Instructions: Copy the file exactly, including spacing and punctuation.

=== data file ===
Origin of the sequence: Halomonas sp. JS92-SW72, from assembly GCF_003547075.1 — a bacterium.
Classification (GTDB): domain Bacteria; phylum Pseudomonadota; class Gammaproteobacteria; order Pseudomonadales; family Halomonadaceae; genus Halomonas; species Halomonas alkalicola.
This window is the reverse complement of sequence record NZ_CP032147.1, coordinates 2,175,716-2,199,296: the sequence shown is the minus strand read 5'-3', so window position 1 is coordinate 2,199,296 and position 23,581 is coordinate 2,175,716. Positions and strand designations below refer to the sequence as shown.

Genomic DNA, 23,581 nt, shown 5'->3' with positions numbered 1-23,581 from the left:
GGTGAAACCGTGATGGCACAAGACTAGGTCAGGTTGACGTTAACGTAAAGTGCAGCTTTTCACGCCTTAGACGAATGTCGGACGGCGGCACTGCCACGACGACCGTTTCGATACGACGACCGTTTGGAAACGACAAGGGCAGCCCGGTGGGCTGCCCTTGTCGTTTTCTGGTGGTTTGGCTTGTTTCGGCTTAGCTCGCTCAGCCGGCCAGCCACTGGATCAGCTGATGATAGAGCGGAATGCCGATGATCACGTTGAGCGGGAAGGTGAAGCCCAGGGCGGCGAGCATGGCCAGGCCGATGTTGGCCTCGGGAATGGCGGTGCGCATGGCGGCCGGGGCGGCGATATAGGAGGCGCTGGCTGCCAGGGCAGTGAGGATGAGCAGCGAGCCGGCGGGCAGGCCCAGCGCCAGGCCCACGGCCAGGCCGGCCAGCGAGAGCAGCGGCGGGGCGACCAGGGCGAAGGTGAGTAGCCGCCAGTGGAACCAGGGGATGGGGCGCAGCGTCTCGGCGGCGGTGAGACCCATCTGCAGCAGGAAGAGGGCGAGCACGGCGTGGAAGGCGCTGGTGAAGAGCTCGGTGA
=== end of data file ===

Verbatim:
Origin of the sequence: Halomonas sp. JS92-SW72, from assembly GCF_003547075.1 — a bacterium.
Classification (GTDB): domain Bacteria; phylum Pseudomonadota; class Gammaproteobacteria; order Pseudomonadales; family Halomonadaceae; genus Halomonas; species Halomonas alkalicola.
This window is the reverse complement of sequence record NZ_CP032147.1, coordinates 2,175,716-2,199,296: the sequence shown is the minus strand read 5'-3', so window position 1 is coordinate 2,199,296 and position 23,581 is coordinate 2,175,716. Positions and strand designations below refer to the sequence as shown.

Genomic DNA, 23,581 nt, shown 5'->3' with positions numbered 1-23,581 from the left:
GGTGAAACCGTGATGGCACAAGACTAGGTCAGGTTGACGTTAACGTAAAGTGCAGCTTTTCACGCCTTAGACGAATGTCGGACGGCGGCACTGCCACGACGACCGTTTCGATACGACGACCGTTTGGAAACGACAAGGGCAGCCCGGTGGGCTGCCCTTGTCGTTTTCTGGTGGTTTGGCTTGTTTCGGCTTAGCTCGCTCAGCCGGCCAGCCACTGGATCAGCTGATGATAGAGCGGAATGCCGATGATCACGTTGAGCGGGAAGGTGAAGCCCAGGGCGGCGAGCATGGCCAGGCCGATGTTGGCCTCGGGAATGGCGGTGCGCATGGCGGCCGGGGCGGCGATATAGGAGGCGCTGGCTGCCAGGGCAGTGAGGATGAGCAGCGAGCCGGCGGGCAGGCCCAGCGCCAGGCCCACGGCCAGGCCGGCCAGCGAGAGCAGCGGCGGGGCGACCAGGGCGAAGGTGAGTAGCCGCCAGTGGAACCAGGGGATGGGGCGCAGCGTCTCGGCGGCGGTGAGACCCATCTGCAGCAGGAAGAGGGCGAGCACGGCGTGGAAGGCGCTGGTGAAGAGCTCGGTGA